Lazarus, Come Forth!

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Status: Finished  |  Genre: Literary Fiction  |  House: Booksie Classic
The worst comes in the living and leaving the dead behind.

Submitted: January 17, 2009

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Submitted: January 17, 2009

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Lazarus, Come Forth!
The old dog sat in cheerful interest of the old man’s work. The grey fur of the dog was lit like silver from the fading sunlight. Its tail slapped at the grass every time the man peered down with a smile.  They were comfortable together and as the tough brown of the dog’s eyes met the man’s soft green eyes both the animals knew they were true friends and had been for a very long time.  It was in the way the old dog and man protected each other, and the canine felt equal to the man because its owner treated his pet more like a friend. They both had grown old together and somehow felt that if one were to depart the great Earth and ascend into the unknown beyond, the other would lose all will to survive and follow their friend into Life’s everlasting banishment. Their bond had been forged by love and even Death’s cruel, unbiased authority could not break it. The day was soft and quiet like a feather.  The old man held within a secret feeling that a great thing might happen, but doubted any validity to the late afternoon’s sensation. The sun glazed over the sky, birds nestled in the shade to rest, and the air held a calming intoxicant.  If you sat long enough the stillness would envelope your awareness and not soon after cause slumber to find you in earnest acceptance.
The old man sat on the ground beneath a large oak tree carving a chunk of wood into a long, clean shape.  When the slivers of bark flew through the air and landed softly into the blades of grass the old dog would watch carefully and hunt them out with its powerful nose. Both were drowsy and drifted into delicate thoughts. After a time, the dog heard a noise too far away for the man to notice, but the man saw his companion’s ears perk tight and its face draw itself into the direction of the alarm. 
“What’s the matter, ol’ boy?”  The old man smiled down to his friend, and with the wave of his carving knife he said, “Go check it out, Lazarus, and come get me if there’s real trouble.”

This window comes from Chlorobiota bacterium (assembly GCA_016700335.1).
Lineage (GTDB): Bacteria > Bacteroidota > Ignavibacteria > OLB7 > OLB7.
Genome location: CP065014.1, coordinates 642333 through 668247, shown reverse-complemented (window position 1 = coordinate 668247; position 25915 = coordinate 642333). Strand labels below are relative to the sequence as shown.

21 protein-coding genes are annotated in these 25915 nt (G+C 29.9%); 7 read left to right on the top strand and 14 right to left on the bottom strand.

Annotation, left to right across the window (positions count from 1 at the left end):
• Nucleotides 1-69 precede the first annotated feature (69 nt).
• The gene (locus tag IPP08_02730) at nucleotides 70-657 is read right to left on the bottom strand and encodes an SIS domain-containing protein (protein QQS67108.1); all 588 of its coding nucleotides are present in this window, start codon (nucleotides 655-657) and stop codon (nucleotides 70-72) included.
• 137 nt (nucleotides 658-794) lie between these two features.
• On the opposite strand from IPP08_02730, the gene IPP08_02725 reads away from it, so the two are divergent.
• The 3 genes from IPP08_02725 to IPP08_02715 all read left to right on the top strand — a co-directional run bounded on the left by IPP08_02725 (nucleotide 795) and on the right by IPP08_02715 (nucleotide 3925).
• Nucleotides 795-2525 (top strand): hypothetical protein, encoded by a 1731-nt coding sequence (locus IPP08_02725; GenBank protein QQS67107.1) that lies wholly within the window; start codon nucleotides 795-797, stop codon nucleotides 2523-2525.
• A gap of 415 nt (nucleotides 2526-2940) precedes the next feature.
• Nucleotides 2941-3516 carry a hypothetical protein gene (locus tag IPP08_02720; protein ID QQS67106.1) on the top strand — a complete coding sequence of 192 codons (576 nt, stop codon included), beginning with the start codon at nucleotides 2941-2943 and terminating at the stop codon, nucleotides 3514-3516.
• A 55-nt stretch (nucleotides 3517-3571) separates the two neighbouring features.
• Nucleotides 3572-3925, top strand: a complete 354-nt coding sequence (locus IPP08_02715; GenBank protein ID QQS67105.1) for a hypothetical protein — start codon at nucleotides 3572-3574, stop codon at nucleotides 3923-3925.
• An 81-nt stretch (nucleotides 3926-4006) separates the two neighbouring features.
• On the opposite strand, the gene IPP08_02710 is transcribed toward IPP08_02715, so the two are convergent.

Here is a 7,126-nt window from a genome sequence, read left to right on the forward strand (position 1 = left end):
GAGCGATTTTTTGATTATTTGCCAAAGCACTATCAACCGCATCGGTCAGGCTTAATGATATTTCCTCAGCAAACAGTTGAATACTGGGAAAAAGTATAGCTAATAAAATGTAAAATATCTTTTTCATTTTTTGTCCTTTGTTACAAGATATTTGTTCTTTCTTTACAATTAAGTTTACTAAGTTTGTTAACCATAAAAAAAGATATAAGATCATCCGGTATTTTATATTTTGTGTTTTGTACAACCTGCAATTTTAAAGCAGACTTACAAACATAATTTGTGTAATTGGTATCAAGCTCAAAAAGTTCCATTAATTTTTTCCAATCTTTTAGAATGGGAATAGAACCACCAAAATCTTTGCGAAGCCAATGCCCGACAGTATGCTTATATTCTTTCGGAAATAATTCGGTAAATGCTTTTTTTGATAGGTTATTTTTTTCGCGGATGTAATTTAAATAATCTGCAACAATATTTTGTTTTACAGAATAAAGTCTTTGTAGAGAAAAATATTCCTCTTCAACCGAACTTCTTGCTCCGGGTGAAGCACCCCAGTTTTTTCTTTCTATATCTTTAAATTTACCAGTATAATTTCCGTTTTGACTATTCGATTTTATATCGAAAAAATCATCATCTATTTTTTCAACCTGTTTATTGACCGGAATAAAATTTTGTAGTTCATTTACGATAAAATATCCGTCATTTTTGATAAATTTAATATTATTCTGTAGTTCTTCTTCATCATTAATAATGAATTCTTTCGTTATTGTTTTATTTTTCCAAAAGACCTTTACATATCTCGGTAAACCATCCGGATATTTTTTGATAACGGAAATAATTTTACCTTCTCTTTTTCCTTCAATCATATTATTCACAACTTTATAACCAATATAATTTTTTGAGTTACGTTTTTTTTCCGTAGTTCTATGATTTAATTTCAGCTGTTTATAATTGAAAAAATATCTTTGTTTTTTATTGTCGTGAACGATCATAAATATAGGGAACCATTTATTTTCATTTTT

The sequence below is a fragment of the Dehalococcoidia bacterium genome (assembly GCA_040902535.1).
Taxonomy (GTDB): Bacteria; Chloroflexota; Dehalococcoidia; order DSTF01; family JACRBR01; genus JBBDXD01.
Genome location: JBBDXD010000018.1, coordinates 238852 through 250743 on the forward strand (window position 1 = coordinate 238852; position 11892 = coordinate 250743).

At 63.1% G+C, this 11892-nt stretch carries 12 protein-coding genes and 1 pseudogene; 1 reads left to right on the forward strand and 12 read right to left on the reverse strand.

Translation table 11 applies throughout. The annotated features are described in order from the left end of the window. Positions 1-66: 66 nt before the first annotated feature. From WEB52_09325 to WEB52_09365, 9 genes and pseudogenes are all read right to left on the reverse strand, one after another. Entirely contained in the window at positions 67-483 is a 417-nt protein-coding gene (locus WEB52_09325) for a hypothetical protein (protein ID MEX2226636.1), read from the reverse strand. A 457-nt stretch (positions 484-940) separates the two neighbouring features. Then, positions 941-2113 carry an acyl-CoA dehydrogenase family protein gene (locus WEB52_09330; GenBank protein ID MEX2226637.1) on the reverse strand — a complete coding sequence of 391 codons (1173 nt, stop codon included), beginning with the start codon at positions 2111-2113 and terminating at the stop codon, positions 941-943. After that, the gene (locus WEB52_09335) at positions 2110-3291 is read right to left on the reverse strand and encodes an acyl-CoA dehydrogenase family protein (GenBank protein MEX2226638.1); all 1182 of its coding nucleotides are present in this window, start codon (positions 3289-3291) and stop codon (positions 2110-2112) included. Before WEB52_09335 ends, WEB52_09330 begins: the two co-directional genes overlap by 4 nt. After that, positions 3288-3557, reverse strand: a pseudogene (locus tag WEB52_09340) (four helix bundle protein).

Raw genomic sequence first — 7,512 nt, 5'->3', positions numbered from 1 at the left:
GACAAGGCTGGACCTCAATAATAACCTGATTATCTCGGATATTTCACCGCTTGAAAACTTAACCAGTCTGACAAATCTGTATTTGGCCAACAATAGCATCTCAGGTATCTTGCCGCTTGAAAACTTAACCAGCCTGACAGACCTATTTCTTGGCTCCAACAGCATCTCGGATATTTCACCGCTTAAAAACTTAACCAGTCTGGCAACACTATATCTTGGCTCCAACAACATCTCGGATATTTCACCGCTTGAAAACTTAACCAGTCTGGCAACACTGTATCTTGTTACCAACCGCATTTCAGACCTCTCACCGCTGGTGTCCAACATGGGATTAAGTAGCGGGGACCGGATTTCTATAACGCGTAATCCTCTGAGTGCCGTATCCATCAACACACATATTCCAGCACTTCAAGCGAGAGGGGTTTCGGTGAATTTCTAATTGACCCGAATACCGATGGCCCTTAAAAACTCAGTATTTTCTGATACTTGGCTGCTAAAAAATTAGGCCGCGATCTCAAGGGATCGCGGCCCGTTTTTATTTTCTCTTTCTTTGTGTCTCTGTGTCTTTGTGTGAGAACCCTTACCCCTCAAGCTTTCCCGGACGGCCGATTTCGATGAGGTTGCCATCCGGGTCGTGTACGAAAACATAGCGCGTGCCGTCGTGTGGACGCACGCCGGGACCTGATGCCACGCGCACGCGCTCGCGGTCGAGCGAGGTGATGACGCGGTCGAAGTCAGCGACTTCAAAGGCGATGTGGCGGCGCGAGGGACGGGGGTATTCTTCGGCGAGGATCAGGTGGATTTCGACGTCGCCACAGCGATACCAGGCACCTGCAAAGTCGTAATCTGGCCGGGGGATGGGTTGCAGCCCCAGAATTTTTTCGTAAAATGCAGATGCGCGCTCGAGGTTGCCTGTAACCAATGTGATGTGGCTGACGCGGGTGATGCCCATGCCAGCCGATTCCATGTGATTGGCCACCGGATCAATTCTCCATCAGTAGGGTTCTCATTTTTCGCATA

Lazarus seemed to understand his master’s command and nodded his wolf like head and trotted off low to the ground, hidden by the tall weeds of the field. Lazarus’ nose traveled the soil and his eyes searched between the long stalks and no sooner had he left the cool shade of the tree the dog spotted a grazing rabbit with two massive ears flopped down by its small head.  Lazarus thought in instinct, “I got him. He’s there, and I’m here, and he don’t know. Don’t move, don’t make a sound, let him turn his furry back to me and then I go quick and fast, before he can get those ears up and legs going. Wait.  Wait. Now go!”  Lazarus shot through the brush with his teeth bared in fierce display and it reflected deep into the unsuspecting rabbit’s frightened eyes. When Lazarus had left his owner the old man continued in idle repose and flicked his knife in constant procession against the wood. The man looked up into the fading light and noticed how red the clouds
were and tried to make meaning of it.  “Might be rain,” he said soft and low like a thunder cloud rolling.  He rubbed his grey beard and thought about old Lazarus and what he might be up to, and that they should be getting back to the cabin.
About that time Lazarus came marching out of the tall grass with a limp rabbit hanging from his mouth. As the dog dropped it at the feet of his companion he smiled a great happy face and let his wet tongue hang out in full, exhausted display. “Well done, ol’ boy.  It seems you’re as quick as ever.”  The old man leaned across and patted Lazarus all over and wrestled the dog to the ground.  The two played like young pups, each growling in fun-loving affection. After exhausting themselves upon the earth they laid flat, with Lazarus’ head on the old man’s chest, and both creatures, as one, looked far into the growing dusk while their hearts slowed to a pace identical in rhythm.
* * *
“So this is it?” Samuel Moses said to his good friend Jonathan Smith.
“Yup,” Jonathan replied frankly.
“A sad bunch,” Samuel admitted in earnest disbelief. “And their breed is Labrador?”
“Yes sir. Their dad is like a bear.  I call him Samson; a great, big, black beast.”
“Well, you don’t have to tell me. I’ve seen him.”
“So what do you think?”
The two men, aged about thirty years each, stared down with judgment into a running pile of little puppies.  The dogs’ mother sat watching close by as if she were a silent, golden idol waiting and listening but never acting. Her eyes moved only when you weren’t thinking or watching. Samuel saw a grey little thing run out of the mass of playing fur and settle itself between his leather boots.  It shook in want of protection from its more powerful siblings.
“And is that one of ‘em?” Samuel asked, pointing down to the grey puppy.
“Yup, sure is,” Jonathan answered. “Not the runt either, but he’s a small fellow. Not sure why he turned out grey and all. I guess it’s just one of those things: if Life wants a thing a certain way, well, be damned if it doesn’t happen.”  Jonathan smiled as he thought of his litter, and he wanted desperately for them to find decent homes.  He knew Samuel Moses was a good man and a good friend would be a great owner.